Ouyen’s battery-change champ

This week is Men’s Health Week, a country-wide event aimed at educating, promoting and raising awareness of all things to do with the health and wellbeing of men of all ages. George Strickland is a member safeguarding his own wellbeing while protecting lives and property.

It’s been three years since Ouyen Fire Brigade member George Strickland stopped turning out on the fire truck for health reasons “unless I’m close to the station or they’re really stuck for numbers”.

Now fifteen years into CFA membership, he looked around for other ways to give back to the community and now changes the smoke alarm batteries of all the town’s senior citizens once a year.

It’s a service that’s keenly support by both District 18 headquarters and the brigade.

“[Captain Mills] Trevor puts in a request for batteries to District 18,” said George, “which gets them as part of a partnership with Duracell. I get through at least 100 a year and if we run out our brigade buys more ourselves.

“We also have some smoke detectors on hand. I replaced eight this year that were more than 10 years old, all at no charge to the residents.”

George previously served as the brigade’s apparatus officer and also worked with the Ouyen Juniors to change smoke alarm batteries around town.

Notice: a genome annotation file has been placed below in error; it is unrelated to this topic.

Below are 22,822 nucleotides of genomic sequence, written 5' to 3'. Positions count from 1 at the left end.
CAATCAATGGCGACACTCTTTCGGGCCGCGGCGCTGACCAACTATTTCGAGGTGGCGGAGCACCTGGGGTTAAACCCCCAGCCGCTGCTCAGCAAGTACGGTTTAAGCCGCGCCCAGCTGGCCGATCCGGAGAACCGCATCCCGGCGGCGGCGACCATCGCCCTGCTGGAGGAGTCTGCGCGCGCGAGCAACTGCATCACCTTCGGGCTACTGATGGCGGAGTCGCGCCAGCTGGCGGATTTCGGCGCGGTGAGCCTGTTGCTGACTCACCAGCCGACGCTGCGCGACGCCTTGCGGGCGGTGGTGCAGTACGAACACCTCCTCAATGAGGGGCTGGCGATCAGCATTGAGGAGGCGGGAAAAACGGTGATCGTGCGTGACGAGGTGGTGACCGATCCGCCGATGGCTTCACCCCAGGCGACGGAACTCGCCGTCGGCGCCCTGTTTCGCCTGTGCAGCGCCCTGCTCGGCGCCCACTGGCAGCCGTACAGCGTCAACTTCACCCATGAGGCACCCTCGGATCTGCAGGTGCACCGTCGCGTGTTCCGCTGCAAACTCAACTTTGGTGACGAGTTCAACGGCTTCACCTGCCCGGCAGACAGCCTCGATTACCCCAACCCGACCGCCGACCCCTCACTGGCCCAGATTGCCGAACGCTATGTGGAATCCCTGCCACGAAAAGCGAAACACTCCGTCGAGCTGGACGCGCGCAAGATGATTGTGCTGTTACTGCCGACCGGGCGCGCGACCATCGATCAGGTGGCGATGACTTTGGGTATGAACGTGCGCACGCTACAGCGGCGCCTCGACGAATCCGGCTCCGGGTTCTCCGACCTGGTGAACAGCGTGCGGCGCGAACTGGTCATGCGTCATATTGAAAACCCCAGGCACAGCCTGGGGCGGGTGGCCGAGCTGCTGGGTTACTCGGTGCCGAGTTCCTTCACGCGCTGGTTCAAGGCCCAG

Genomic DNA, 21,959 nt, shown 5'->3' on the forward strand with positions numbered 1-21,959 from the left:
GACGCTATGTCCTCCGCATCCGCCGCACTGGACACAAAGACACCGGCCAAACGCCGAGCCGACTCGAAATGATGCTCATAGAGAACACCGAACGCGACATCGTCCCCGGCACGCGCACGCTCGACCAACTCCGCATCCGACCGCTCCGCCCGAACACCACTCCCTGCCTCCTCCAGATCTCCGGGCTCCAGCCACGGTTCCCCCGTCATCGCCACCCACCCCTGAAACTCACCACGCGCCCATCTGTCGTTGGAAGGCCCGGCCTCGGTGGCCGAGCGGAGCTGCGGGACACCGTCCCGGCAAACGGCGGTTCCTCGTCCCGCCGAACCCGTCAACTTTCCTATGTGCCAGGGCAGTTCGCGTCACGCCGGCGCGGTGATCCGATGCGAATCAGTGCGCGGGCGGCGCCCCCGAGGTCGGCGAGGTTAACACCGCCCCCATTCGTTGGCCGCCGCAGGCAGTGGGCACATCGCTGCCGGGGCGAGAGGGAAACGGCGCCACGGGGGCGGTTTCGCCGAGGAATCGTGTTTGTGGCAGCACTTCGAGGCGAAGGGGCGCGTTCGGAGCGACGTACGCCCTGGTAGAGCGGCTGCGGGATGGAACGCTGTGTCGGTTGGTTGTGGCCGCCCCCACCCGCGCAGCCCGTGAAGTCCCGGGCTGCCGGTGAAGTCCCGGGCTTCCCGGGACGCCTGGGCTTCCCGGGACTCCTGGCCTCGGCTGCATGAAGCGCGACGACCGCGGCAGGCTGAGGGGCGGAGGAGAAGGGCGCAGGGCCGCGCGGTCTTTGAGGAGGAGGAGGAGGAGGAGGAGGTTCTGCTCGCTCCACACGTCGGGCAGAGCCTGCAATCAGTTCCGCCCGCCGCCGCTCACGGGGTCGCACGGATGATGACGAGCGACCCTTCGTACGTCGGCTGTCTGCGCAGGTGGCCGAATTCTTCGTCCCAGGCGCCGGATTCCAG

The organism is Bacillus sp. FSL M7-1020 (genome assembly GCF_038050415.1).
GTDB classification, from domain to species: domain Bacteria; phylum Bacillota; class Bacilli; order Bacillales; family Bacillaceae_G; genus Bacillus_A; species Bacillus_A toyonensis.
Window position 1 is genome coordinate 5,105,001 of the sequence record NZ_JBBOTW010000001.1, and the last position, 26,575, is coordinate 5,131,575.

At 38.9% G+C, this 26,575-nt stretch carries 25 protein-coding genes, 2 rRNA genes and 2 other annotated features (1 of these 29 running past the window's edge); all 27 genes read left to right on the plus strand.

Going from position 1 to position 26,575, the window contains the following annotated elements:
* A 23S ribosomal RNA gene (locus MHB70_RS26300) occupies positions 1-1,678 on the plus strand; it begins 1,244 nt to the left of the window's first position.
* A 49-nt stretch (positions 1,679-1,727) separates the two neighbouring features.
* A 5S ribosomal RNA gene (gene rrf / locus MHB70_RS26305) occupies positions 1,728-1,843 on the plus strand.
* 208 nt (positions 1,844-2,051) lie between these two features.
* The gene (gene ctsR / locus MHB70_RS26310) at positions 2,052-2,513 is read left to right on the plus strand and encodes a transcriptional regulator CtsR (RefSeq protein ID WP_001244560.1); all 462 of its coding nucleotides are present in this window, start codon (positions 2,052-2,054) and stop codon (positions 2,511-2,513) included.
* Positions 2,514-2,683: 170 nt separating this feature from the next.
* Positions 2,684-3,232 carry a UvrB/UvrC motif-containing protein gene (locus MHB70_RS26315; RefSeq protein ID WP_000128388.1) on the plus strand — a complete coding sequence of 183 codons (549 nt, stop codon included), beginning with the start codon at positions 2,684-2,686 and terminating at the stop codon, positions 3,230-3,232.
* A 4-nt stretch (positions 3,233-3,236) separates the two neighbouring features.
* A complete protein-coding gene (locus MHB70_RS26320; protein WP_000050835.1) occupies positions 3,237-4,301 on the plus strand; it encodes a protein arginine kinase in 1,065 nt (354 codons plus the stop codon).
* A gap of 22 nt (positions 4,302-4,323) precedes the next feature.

While Juniors isn’t currently run by the brigade, George remains powered up for the task. He begins three weeks before the end of daylight saving and takes between one to three weeks to complete the job in between his rotating roster as a bar attendant at the Ouyen Club.

“Every so often I stop for a cuppa with a resident,” continued George, “but when I’m in the mode I can do up to 20 or 30 houses in a day. I might go to a house up to four times to find the resident at home and always leave a card with a call-back number.

“I work from a list of senior citizens that I keep building on every year. I also get talking when I’m working at the club and find out if there are any new people who need a smoke detector.”

The good feedback received by George naturally also becomes good brigade public relations.

“People are really surprised that this job gets done and really pleased that someone will go out of their way,” said George. 

“It’s a pleasure to do it and great that it’s something that’s added to the town that people don’t have to worry about.”

Author: Leith Hillard